It’s not the kind of message a government would usually allow to dominate the headlines without a response. 

It’s also just one side of the coin. 

“The thing is, their absence is not just leaving a void with the pro-vaccination people, it is also leaving a void with the anti-vaccination people,” said Janet Brown, a Calgary-based pollster who runs Janet Brown Opinion Research.

She points to the City of Edmonton bringing back a mask mandate and the Calgary Flames requiring proof of vaccination for spectators as two examples of changes being implemented without the province. 

“I mean, if I’m an anti-vaxxer, am I happy that Jason Kenney is not responding to that?” she said.

The opening for critics is especially hard to understand in the context of who Kenney is. 

“Everything I know about politics and Jason Kenney is that Jason Kenney loves the battle, right?” said David Taras, professor of communications studies at Calgary’s Mount Royal University.  

“He loves this smoke of war, right? He loves to be engaged and he loves the headlines. And not to be there? Not to be on the field of battle? Very strange.”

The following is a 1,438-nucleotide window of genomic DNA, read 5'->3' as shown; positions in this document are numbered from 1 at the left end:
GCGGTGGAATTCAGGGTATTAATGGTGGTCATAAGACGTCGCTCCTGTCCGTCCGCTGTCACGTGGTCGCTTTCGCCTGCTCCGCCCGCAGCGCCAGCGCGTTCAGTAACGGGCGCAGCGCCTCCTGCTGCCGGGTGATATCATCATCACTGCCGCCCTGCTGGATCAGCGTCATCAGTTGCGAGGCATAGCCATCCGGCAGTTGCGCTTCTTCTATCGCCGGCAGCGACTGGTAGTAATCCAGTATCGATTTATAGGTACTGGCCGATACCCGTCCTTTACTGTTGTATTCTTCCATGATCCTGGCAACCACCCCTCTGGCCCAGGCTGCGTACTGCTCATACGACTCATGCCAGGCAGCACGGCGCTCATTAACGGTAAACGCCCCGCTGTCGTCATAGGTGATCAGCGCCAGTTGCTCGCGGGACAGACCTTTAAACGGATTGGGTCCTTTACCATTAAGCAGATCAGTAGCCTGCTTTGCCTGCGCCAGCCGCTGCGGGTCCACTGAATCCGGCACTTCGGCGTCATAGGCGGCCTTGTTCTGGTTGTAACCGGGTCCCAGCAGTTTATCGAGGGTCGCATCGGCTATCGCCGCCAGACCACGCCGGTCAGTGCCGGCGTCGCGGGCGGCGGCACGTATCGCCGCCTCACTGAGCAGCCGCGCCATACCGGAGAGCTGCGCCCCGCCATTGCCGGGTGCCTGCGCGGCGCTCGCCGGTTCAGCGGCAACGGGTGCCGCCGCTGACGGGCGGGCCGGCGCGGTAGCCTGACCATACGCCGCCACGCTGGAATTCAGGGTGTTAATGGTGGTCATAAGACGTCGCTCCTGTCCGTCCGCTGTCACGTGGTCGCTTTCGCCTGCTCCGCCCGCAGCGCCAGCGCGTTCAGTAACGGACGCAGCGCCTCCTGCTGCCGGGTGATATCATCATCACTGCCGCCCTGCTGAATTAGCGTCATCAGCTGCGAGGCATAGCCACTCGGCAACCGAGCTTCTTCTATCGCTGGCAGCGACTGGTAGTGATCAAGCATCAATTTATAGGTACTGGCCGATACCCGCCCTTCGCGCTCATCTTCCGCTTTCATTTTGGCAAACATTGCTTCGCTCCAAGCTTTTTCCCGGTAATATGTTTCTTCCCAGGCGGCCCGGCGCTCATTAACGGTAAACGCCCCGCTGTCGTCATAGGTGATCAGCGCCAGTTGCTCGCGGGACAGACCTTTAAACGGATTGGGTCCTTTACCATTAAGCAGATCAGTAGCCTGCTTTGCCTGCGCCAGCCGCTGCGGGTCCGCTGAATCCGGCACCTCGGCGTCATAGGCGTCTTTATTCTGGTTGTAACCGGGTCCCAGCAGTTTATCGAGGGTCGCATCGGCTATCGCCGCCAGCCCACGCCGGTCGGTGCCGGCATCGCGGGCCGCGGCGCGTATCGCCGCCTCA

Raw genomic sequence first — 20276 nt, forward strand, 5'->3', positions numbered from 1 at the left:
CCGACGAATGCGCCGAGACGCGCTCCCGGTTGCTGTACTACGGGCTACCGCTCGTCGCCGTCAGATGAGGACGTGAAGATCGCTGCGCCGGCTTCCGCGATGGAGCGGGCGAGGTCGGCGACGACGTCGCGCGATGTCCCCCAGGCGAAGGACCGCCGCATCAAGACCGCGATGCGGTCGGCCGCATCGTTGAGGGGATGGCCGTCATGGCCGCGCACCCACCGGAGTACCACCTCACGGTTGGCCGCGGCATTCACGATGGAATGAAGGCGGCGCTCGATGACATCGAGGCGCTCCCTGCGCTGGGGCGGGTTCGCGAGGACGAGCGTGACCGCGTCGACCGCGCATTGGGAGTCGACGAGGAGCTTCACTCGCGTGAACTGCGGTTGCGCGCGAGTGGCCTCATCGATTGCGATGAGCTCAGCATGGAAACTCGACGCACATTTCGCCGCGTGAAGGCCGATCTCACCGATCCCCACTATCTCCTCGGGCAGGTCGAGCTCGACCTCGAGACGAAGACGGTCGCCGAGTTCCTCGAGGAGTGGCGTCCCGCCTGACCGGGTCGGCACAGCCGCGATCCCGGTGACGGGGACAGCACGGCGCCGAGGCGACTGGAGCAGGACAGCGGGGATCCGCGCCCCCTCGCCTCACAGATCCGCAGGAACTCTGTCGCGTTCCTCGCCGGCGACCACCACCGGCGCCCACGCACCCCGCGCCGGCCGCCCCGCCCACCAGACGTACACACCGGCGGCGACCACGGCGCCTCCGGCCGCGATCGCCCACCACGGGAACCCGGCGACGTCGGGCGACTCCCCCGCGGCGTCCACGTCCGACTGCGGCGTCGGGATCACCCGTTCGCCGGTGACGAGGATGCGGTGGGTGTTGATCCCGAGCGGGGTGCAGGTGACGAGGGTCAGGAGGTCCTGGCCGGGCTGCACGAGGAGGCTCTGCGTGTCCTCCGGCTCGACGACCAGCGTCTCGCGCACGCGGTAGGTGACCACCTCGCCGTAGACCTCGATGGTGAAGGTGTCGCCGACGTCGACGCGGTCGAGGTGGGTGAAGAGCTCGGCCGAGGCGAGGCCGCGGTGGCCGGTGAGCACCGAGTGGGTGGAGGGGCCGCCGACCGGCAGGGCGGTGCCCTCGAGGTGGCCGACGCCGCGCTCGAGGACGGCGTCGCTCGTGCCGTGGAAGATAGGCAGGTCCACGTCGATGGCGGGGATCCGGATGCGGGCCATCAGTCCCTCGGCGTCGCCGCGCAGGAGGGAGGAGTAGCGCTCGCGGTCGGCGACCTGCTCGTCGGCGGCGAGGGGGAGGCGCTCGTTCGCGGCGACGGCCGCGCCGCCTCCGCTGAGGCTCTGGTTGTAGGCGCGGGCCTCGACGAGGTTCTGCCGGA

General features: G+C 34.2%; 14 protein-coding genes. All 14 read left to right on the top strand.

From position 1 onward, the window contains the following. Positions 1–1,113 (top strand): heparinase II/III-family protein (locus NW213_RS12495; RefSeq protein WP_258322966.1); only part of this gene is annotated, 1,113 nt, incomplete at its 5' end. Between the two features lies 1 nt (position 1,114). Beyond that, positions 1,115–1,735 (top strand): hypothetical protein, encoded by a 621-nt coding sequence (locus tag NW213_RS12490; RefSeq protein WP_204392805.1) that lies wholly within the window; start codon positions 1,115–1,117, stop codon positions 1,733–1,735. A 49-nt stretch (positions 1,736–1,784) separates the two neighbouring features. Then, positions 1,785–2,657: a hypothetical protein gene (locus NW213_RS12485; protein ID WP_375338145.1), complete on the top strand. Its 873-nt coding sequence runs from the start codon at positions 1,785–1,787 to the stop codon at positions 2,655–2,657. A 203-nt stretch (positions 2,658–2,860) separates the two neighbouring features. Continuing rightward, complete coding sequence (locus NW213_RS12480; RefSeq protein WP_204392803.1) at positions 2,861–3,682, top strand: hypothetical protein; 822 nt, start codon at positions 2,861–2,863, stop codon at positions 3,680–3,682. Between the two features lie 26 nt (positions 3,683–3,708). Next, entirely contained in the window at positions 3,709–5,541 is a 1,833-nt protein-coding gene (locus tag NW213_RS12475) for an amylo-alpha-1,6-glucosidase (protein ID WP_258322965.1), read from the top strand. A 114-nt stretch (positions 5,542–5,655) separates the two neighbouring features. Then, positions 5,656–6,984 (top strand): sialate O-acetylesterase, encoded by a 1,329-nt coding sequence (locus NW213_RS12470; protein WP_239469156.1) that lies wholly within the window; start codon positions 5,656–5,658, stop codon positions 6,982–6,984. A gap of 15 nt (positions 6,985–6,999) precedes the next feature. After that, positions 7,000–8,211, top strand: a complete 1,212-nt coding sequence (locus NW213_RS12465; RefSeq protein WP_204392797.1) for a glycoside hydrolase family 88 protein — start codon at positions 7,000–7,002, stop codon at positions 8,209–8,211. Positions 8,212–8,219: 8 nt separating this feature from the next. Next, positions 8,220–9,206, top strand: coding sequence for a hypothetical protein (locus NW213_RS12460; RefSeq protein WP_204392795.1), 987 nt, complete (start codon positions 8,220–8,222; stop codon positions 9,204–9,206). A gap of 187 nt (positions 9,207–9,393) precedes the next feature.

That’s not to say there isn’t plenty of speculation as to why.

Why?

Sifting through the theories as to why the premier has been so quiet, some percolate to the top. Chief among them is that Kenney is so unpopular and controversial at this time that either he is maintaining, or has been asked to maintain, a low profile during the tight federal election campaign. 

Kenney has held the lowest approval rating of any premier throughout much of the pandemic and the UCP has trailed the NDP of late in both polls and fundraising.

Brown argues the downside of that keep-away strategy for Kenney far outweighs any positive impact it could have.

There has been speculation that Jason Kenney, right, is keeping a low profile to boost the chances of Conservative Party of Canada Leader Erin O’Toole, left, during a tight federal election campaign. (Ryan Remiorz/The Canadian Press, Juris Graney/CBC)

Taras says he can’t account for what goes on within the federal Conservative party, but there would likely be people who would want Kenney to stay out of the picture. Or perhaps Kenney is worried about internal ideological battles within his own UCP. 

Or.